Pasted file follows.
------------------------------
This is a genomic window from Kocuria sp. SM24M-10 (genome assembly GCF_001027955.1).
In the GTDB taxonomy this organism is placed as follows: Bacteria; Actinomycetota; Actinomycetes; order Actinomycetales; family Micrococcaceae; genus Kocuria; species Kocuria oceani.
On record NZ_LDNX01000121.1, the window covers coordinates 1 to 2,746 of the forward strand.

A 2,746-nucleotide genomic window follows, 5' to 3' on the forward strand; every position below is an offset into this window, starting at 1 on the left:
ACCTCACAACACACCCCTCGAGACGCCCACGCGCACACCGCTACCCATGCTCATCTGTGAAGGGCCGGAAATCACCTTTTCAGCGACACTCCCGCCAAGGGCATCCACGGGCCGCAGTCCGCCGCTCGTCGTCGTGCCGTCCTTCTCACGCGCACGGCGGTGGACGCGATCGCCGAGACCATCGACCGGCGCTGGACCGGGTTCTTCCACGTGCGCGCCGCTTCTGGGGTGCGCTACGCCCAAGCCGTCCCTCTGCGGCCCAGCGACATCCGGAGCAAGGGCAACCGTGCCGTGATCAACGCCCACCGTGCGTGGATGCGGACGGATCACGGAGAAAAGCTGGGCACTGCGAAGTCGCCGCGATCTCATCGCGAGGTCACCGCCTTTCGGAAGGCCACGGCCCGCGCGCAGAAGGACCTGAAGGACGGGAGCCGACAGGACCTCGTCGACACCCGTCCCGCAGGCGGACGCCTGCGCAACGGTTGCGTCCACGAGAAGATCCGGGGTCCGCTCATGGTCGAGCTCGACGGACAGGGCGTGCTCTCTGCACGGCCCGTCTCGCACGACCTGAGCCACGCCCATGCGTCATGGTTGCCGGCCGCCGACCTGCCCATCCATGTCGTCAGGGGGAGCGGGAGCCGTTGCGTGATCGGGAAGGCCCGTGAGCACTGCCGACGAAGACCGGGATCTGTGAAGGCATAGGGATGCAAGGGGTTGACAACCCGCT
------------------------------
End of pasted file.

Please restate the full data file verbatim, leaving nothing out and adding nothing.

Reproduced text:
This is a genomic window from Kocuria sp. SM24M-10 (genome assembly GCF_001027955.1).
In the GTDB taxonomy this organism is placed as follows: Bacteria; Actinomycetota; Actinomycetes; order Actinomycetales; family Micrococcaceae; genus Kocuria; species Kocuria oceani.
On record NZ_LDNX01000121.1, the window covers coordinates 1 to 2,746 of the forward strand.

A 2,746-nucleotide genomic window follows, 5' to 3' on the forward strand; every position below is an offset into this window, starting at 1 on the left:
ACCTCACAACACACCCCTCGAGACGCCCACGCGCACACCGCTACCCATGCTCATCTGTGAAGGGCCGGAAATCACCTTTTCAGCGACACTCCCGCCAAGGGCATCCACGGGCCGCAGTCCGCCGCTCGTCGTCGTGCCGTCCTTCTCACGCGCACGGCGGTGGACGCGATCGCCGAGACCATCGACCGGCGCTGGACCGGGTTCTTCCACGTGCGCGCCGCTTCTGGGGTGCGCTACGCCCAAGCCGTCCCTCTGCGGCCCAGCGACATCCGGAGCAAGGGCAACCGTGCCGTGATCAACGCCCACCGTGCGTGGATGCGGACGGATCACGGAGAAAAGCTGGGCACTGCGAAGTCGCCGCGATCTCATCGCGAGGTCACCGCCTTTCGGAAGGCCACGGCCCGCGCGCAGAAGGACCTGAAGGACGGGAGCCGACAGGACCTCGTCGACACCCGTCCCGCAGGCGGACGCCTGCGCAACGGTTGCGTCCACGAGAAGATCCGGGGTCCGCTCATGGTCGAGCTCGACGGACAGGGCGTGCTCTCTGCACGGCCCGTCTCGCACGACCTGAGCCACGCCCATGCGTCATGGTTGCCGGCCGCCGACCTGCCCATCCATGTCGTCAGGGGGAGCGGGAGCCGTTGCGTGATCGGGAAGGCCCGTGAGCACTGCCGACGAAGACCGGGATCTGTGAAGGCATAGGGATGCAAGGGGTTGACAACCCGCT